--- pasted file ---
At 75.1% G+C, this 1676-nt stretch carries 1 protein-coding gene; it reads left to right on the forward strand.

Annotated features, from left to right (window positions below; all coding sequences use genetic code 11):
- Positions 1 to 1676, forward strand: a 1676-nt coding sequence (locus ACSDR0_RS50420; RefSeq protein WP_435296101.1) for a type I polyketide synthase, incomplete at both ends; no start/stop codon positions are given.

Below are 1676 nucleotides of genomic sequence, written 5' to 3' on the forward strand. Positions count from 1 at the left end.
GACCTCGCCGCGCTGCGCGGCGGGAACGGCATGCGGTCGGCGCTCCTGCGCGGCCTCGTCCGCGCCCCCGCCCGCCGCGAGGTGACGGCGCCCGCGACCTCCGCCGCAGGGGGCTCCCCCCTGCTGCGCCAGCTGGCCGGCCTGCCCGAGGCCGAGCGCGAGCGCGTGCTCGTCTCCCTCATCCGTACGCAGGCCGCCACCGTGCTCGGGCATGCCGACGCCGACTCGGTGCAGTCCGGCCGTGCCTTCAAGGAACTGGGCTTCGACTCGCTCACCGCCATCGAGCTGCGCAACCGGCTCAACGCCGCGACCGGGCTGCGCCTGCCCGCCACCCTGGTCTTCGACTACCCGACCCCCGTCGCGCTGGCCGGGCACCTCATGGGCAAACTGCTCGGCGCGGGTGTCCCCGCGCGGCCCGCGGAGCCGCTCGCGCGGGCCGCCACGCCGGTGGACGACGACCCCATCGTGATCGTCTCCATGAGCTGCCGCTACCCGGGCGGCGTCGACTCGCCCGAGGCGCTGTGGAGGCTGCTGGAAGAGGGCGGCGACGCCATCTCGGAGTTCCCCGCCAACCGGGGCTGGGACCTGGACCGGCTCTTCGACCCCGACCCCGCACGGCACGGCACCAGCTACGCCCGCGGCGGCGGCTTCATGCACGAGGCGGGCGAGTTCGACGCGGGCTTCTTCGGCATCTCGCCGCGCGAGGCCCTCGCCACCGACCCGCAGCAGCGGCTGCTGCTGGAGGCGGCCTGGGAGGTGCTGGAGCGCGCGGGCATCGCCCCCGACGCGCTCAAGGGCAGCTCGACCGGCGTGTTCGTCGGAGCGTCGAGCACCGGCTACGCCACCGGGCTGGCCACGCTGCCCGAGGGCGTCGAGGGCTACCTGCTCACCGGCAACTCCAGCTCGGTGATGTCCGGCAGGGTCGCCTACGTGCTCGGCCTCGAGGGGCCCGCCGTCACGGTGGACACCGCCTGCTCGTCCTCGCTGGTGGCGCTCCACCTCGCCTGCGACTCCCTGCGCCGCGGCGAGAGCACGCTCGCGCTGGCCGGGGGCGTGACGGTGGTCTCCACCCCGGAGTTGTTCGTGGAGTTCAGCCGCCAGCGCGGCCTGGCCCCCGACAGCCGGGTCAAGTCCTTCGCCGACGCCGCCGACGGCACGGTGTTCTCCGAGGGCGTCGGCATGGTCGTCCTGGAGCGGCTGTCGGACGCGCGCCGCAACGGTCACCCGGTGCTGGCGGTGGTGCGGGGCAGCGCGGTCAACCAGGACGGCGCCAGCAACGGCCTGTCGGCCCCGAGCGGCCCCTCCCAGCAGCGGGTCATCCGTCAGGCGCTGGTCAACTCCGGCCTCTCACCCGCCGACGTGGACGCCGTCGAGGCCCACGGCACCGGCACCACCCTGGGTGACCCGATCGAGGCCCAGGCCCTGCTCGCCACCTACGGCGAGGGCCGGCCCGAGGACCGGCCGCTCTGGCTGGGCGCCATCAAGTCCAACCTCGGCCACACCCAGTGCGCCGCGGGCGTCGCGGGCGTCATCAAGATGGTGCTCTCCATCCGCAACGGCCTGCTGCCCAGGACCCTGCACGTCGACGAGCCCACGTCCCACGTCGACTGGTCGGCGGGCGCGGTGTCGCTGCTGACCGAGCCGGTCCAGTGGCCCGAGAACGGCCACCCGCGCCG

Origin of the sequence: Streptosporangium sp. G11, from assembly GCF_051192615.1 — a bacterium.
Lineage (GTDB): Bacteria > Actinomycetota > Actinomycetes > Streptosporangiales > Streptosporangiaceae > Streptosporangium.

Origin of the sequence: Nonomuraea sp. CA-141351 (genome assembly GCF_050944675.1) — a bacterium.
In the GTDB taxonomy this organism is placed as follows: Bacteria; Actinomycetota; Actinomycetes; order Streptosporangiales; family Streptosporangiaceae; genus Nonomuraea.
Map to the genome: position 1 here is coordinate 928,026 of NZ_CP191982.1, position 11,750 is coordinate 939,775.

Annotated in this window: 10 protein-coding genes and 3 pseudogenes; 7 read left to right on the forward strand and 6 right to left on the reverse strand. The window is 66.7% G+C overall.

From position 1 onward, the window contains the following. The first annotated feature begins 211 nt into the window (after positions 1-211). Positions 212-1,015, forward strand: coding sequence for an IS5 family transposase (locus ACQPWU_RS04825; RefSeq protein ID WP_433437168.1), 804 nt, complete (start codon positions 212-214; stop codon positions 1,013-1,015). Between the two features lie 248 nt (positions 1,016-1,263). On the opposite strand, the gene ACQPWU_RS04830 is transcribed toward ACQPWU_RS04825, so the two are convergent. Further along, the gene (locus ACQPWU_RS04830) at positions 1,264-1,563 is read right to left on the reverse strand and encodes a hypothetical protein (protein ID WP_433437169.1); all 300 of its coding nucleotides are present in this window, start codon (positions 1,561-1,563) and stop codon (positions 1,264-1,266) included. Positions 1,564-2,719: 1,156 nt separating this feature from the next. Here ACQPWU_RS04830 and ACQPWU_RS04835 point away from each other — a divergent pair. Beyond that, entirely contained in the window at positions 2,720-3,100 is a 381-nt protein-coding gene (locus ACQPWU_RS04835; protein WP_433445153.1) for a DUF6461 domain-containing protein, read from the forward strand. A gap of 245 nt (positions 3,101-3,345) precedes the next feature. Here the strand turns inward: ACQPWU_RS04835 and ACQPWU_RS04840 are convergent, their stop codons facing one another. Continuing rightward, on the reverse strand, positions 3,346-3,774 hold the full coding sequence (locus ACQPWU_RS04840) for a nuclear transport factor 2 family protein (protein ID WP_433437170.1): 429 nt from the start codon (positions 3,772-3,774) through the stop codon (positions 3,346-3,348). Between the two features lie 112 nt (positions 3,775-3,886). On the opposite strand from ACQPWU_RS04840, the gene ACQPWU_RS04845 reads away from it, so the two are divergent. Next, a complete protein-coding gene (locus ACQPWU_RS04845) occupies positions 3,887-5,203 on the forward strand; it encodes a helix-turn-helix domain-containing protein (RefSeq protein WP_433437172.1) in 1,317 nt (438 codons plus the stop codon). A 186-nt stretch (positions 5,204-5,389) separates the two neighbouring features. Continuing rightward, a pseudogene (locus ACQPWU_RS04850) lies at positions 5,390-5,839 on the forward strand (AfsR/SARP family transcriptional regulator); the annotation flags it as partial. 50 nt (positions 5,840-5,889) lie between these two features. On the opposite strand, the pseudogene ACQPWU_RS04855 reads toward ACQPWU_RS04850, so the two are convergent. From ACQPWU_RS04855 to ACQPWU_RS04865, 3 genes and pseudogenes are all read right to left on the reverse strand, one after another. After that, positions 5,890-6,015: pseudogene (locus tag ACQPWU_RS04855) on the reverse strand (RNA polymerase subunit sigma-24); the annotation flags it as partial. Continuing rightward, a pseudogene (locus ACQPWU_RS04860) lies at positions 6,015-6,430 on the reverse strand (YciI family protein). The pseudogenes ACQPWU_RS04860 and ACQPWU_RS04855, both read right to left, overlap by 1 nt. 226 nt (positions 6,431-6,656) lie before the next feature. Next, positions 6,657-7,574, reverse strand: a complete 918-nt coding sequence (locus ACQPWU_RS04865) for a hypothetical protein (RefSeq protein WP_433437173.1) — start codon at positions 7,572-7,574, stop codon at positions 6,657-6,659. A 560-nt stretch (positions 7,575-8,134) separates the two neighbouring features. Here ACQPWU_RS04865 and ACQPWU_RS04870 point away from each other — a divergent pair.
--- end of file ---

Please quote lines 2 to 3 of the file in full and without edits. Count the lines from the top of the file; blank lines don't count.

Annotated features, from left to right (window positions below; all coding sequences use genetic code 11):
- Positions 1 to 1676, forward strand: a 1676-nt coding sequence (locus ACSDR0_RS50420; RefSeq protein WP_435296101.1) for a type I polyketide synthase, incomplete at both ends; no start/stop codon positions are given.